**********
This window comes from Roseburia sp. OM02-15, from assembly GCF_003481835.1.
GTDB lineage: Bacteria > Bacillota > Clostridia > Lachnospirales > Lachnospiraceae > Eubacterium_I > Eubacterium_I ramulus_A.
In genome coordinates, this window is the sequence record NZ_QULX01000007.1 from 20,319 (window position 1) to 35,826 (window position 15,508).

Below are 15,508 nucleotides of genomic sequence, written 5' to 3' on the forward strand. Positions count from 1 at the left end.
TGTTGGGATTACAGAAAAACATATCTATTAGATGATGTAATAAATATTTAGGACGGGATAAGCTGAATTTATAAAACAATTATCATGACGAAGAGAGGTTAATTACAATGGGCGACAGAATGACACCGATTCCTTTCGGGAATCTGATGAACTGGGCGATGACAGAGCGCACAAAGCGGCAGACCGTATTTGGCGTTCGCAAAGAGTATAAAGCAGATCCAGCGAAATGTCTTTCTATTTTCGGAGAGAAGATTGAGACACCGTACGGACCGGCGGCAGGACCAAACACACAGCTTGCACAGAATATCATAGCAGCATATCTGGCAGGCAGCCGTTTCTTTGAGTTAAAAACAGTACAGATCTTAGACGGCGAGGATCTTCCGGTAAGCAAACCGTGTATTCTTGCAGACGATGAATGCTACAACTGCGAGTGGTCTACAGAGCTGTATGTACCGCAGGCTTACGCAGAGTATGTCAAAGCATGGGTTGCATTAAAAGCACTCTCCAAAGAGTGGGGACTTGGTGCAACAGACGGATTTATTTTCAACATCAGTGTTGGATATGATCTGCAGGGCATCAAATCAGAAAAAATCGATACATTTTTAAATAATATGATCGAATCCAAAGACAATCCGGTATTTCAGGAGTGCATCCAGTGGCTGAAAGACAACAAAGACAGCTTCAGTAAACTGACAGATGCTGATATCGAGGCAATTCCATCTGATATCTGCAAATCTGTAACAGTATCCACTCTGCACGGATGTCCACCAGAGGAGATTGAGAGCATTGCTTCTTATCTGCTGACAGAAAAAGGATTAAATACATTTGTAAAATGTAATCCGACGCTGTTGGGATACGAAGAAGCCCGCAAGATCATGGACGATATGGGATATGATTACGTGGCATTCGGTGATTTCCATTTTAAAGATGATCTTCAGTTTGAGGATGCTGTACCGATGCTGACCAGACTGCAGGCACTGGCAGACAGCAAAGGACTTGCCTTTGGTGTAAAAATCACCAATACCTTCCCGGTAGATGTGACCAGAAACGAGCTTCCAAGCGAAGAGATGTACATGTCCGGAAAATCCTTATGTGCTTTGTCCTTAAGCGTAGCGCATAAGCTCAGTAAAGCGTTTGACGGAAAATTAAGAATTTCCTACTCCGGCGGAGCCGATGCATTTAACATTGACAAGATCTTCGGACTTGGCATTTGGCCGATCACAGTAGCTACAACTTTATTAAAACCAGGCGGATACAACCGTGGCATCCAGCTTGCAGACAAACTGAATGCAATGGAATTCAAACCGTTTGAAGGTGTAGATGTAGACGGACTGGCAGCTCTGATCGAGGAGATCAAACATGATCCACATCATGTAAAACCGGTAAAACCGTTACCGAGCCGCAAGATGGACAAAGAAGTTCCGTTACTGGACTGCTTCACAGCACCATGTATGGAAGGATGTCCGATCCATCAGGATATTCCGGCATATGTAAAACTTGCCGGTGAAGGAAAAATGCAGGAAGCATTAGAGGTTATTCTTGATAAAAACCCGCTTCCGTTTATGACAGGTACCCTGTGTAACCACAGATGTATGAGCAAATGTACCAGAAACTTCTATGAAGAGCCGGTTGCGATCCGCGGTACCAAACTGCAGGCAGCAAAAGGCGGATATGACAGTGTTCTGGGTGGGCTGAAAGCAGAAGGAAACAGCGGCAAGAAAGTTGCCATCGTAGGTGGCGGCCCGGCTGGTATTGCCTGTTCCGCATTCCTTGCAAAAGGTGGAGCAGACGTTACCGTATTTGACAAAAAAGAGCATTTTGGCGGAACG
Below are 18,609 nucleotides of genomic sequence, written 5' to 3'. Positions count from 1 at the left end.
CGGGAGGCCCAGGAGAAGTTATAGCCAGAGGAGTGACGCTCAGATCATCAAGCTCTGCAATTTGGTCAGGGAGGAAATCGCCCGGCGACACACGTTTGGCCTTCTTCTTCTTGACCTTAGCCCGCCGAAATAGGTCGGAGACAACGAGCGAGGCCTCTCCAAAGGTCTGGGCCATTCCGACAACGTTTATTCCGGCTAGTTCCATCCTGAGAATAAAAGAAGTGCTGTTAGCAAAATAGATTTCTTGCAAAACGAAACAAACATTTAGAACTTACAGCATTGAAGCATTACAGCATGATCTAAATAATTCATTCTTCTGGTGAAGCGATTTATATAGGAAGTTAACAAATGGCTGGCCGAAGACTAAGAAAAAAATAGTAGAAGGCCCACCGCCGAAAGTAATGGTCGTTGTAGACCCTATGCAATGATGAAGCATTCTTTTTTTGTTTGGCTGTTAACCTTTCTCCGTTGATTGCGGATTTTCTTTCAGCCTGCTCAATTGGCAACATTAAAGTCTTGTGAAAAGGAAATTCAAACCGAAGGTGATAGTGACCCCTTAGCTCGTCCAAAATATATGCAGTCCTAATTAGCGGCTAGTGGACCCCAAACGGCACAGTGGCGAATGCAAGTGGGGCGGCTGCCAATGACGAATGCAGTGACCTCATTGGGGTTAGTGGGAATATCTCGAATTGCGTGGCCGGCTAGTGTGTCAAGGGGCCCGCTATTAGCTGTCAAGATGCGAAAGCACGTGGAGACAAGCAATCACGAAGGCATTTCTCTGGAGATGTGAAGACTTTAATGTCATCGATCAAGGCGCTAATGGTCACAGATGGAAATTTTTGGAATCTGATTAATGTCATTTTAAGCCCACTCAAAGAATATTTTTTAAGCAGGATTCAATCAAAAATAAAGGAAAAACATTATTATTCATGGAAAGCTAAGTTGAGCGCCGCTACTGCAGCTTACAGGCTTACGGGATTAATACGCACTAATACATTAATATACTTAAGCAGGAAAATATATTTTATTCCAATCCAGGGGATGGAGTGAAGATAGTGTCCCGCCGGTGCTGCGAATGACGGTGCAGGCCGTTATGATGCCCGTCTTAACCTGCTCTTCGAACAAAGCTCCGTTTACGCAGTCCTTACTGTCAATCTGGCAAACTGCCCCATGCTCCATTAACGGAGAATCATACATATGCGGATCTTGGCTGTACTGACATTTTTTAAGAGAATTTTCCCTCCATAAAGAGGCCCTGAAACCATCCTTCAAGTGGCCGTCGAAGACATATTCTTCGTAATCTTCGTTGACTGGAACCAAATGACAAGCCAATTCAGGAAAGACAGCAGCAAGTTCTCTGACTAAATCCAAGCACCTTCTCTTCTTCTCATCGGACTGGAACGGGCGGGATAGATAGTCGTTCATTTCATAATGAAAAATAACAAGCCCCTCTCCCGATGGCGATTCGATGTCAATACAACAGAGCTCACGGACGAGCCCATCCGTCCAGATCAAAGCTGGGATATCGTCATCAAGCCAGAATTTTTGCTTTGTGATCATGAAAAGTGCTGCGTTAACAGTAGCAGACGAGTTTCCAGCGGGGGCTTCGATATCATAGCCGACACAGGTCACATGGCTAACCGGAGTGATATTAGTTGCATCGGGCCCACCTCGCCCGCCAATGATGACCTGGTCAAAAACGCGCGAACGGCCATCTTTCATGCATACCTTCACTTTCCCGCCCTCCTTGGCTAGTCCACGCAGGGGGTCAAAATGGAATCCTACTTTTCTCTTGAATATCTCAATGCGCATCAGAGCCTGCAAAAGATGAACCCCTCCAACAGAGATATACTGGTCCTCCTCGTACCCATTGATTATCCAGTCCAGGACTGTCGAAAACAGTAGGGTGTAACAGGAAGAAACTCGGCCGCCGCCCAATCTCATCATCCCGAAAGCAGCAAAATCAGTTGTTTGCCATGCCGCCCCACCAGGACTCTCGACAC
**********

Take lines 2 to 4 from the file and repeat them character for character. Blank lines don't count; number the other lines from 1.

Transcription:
GTDB lineage: Bacteria > Bacillota > Clostridia > Lachnospirales > Lachnospiraceae > Eubacterium_I > Eubacterium_I ramulus_A.
In genome coordinates, this window is the sequence record NZ_QULX01000007.1 from 20,319 (window position 1) to 35,826 (window position 15,508).

Below are 15,508 nucleotides of genomic sequence, written 5' to 3' on the forward strand. Positions count from 1 at the left end.